Brain Primer

Insight Into Human Behavior Through Animal Models

  • Reviewed6 Mar 2023
  • Author Susan Rojahn
  • Source BrainFacts/SfN
Aplysia punctata
This spotted sea hare is one species of Aplysia. They are one of many model organisms used in behavioral neuroscience studies as they exhibit simple behaviors that can be modified and have neurons large enough to be seen with the naked eye. via vojce

Our behaviors are what we as living organisms, do. And peering inside our brains to understand how we do what we do can be illuminating. So to understand how brain function drives behaviors in humans, researchers often turn to animal models.

An eight-inch-long marine slug may not look like a very promising model of brain function, but over the years, the animal known as Aplysia has helped scientists uncover many principles of learning and memory. Aplysia has relatively few neurons (around 10,000, compared to approxi­mately 86 billion in humans), but some of its neurons are large enough to be seen with the naked eye. Aplysia also exhibits simple behaviors that can be modified with training. For example, Aplysia will reflexively withdraw its gill after receiving an electric shock to its tail. It can be trained to withdraw its gill in response to an innocuous touch which, during training, was paired with an electric shock. Scientists have discovered how the timing of training sessions affects learning and have identified proteins and other molecules that strengthen synapses so the neuro­nal response is greater the next time Aplysia is stimulated. Many of the molecules and processes identified in Aplysia’s learning are also involved in human learning.

The fruit fly Drosophila is also commonly used to study behavior, especially how genes control behavior. For example, variations in a gene called ‘foraging’ determine whether flies tend to roam around as they eat or sit in one place. Flies with mutations in another gene called ‘timeless’ don’t have normal circadian rhythms. Mutations have been identified that affect the full gamut of Drosophila behaviors — from aggression to courtship, as well as learn­ing and memory. Many of the affected genes have correlates in humans.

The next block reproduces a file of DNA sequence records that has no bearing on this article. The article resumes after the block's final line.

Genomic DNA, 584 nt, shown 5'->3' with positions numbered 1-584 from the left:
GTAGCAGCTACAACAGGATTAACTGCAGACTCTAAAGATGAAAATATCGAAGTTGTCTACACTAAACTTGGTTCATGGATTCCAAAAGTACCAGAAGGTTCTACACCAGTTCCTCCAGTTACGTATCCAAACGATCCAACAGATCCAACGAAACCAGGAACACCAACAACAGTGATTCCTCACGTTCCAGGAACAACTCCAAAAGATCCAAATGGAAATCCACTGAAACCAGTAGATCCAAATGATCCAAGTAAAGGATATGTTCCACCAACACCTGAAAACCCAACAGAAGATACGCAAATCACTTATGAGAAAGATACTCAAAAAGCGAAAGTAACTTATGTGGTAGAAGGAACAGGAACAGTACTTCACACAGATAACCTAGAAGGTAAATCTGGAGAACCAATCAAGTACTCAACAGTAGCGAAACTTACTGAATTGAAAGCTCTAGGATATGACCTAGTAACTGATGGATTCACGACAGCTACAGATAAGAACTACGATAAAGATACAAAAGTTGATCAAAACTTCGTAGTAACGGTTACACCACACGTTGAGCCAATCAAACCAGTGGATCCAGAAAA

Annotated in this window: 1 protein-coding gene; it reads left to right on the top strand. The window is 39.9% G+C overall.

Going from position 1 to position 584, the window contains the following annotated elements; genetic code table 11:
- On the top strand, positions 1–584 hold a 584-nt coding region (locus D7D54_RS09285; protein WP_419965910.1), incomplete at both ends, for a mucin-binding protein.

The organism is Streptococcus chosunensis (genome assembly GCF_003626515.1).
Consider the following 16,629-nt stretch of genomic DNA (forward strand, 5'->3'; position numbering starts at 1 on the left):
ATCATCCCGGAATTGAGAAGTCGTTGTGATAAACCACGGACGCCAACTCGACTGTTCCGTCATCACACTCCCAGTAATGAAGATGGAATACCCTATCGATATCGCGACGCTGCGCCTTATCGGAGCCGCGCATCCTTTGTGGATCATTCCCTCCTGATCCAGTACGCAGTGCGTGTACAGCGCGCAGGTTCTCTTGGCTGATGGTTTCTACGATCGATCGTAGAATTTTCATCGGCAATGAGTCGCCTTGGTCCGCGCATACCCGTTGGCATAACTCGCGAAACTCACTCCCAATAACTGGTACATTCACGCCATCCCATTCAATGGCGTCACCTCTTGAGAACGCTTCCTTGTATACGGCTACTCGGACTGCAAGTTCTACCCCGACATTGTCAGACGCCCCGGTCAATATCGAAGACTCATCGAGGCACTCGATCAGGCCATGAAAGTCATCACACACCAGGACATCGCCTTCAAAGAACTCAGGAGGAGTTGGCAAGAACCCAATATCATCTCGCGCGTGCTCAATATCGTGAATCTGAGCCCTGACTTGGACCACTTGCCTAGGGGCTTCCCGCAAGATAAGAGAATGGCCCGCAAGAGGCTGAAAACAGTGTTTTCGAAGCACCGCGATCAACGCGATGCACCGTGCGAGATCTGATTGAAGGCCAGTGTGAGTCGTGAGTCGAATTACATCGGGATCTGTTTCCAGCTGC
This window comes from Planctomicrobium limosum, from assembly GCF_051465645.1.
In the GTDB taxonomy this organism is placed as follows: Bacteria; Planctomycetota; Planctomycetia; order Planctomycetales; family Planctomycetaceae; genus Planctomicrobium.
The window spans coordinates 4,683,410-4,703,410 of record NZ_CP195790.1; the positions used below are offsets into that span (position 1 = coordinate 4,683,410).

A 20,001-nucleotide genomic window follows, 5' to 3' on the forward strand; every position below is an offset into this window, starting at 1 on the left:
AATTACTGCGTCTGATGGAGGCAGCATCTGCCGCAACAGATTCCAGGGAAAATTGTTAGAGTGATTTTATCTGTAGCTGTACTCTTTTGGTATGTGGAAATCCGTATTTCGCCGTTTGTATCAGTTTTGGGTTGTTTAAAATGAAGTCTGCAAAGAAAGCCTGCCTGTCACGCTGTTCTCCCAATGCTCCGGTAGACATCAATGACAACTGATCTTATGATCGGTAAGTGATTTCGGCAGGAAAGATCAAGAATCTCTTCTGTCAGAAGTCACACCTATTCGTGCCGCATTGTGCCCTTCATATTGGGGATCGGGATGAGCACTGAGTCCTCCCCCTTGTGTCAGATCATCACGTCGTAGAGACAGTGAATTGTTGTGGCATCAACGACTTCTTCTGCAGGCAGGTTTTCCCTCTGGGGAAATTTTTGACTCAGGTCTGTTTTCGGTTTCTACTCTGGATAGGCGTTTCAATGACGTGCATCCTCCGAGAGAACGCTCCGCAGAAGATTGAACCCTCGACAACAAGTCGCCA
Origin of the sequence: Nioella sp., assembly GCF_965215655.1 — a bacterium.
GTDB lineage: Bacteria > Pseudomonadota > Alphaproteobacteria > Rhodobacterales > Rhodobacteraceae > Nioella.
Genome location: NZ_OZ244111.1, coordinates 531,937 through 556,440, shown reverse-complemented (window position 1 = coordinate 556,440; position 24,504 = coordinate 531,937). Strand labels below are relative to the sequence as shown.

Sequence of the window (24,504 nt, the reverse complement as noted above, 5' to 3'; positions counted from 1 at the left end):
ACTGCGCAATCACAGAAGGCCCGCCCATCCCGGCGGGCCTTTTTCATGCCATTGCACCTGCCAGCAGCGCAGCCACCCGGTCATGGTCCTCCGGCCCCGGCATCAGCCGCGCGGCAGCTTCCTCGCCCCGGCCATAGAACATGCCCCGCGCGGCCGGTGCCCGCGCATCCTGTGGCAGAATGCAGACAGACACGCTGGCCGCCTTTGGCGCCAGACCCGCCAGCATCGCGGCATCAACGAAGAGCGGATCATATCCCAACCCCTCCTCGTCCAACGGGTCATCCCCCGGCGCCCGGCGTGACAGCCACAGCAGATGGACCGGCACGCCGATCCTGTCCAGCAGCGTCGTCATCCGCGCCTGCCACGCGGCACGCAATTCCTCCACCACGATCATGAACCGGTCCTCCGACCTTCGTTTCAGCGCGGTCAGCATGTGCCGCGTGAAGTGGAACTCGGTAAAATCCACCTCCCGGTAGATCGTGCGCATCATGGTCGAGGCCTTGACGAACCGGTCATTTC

Addiction presents one of the most pressing challenges in studying human behavior — and researchers are still figuring out how to better un­derstand and treat it. Some lab animals like rats will consume alcohol and drugs even if accompa­nied by a bitter taste or foot shock. Scientists have uncovered changes in the brains of animals exhibiting such addiction-like behaviors that mirror changes seen in the brains of humans with addiction disorders. Interestingly, some breeds of rats are very likely to exhibit addiction and relapse behaviors while others are more resistant. By comparing the genetics of two breeds of rats with different predispositions to cocaine addiction, scientists identified genes that were differentially turned on or off in the two breeds; the study suggests that these genes, and their epigenetic regulation, play a role in susceptibility to addiction. This type of research helps scientists understand why some people are more prone to addiction or relapse and could suggest ways to identify people at risk.

Behavior is also studied directly in humans. Early mapping of human behaviors to specific brain regions was done by observing personality changes in people who had lost small regions of their brain due to injuries or surger­ies. For example, people who have lost their frontal lobe often become inconsiderate and impulsive. Modern imaging techniques also help scientists to pair brain regions with certain behaviors. For example, imaging allows researchers to see certain brain areas “light up” when a person is shown hu­man faces, but not when they see faces of other animals. These techniques are also useful to better understand brain disorders — such as identifying brain regions responsible for auditory hallucinations in schizophrenia.

Adapted from the 8th edition of Brain Facts by Susan Rojahn.



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